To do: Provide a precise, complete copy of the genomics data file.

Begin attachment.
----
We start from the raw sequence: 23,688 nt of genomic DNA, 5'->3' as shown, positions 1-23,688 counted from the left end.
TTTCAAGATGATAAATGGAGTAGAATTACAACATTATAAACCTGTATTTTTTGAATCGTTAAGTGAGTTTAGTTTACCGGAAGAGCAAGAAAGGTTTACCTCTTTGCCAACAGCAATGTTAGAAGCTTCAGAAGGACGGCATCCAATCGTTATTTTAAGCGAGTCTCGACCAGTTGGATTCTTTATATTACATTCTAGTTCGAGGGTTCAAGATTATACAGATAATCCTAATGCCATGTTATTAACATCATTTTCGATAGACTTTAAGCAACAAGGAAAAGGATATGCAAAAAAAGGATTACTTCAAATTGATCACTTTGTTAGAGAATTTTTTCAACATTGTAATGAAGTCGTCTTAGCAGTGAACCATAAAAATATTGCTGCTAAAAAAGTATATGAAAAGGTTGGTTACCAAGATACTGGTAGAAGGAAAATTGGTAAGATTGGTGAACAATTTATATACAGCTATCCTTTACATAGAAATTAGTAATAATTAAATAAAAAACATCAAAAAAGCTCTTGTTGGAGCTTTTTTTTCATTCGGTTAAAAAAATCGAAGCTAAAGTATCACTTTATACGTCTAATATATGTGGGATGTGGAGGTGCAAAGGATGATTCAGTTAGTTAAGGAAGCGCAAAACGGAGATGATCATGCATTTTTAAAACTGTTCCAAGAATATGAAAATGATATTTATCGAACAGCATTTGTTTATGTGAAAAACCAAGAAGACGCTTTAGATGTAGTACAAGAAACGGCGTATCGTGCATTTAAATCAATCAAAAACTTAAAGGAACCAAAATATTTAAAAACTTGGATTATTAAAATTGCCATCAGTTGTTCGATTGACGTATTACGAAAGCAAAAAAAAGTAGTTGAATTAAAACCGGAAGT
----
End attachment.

We start from the raw sequence: 23,688 nt of genomic DNA, 5'->3' as shown, positions 1-23,688 counted from the left end.
TTTCAAGATGATAAATGGAGTAGAATTACAACATTATAAACCTGTATTTTTTGAATCGTTAAGTGAGTTTAGTTTACCGGAAGAGCAAGAAAGGTTTACCTCTTTGCCAACAGCAATGTTAGAAGCTTCAGAAGGACGGCATCCAATCGTTATTTTAAGCGAGTCTCGACCAGTTGGATTCTTTATATTACATTCTAGTTCGAGGGTTCAAGATTATACAGATAATCCTAATGCCATGTTATTAACATCATTTTCGATAGACTTTAAGCAACAAGGAAAAGGATATGCAAAAAAAGGATTACTTCAAATTGATCACTTTGTTAGAGAATTTTTTCAACATTGTAATGAAGTCGTCTTAGCAGTGAACCATAAAAATATTGCTGCTAAAAAAGTATATGAAAAGGTTGGTTACCAAGATACTGGTAGAAGGAAAATTGGTAAGATTGGTGAACAATTTATATACAGCTATCCTTTACATAGAAATTAGTAATAATTAAATAAAAAACATCAAAAAAGCTCTTGTTGGAGCTTTTTTTTCATTCGGTTAAAAAAATCGAAGCTAAAGTATCACTTTATACGTCTAATATATGTGGGATGTGGAGGTGCAAAGGATGATTCAGTTAGTTAAGGAAGCGCAAAACGGAGATGATCATGCATTTTTAAAACTGTTCCAAGAATATGAAAATGATATTTATCGAACAGCATTTGTTTATGTGAAAAACCAAGAAGACGCTTTAGATGTAGTACAAGAAACGGCGTATCGTGCATTTAAATCAATCAAAAACTTAAAGGAACCAAAATATTTAAAAACTTGGATTATTAAAATTGCCATCAGTTGTTCGATTGACGTATTACGAAAGCAAAAAAAAGTAGTTGAATTAAAACCGGAAGT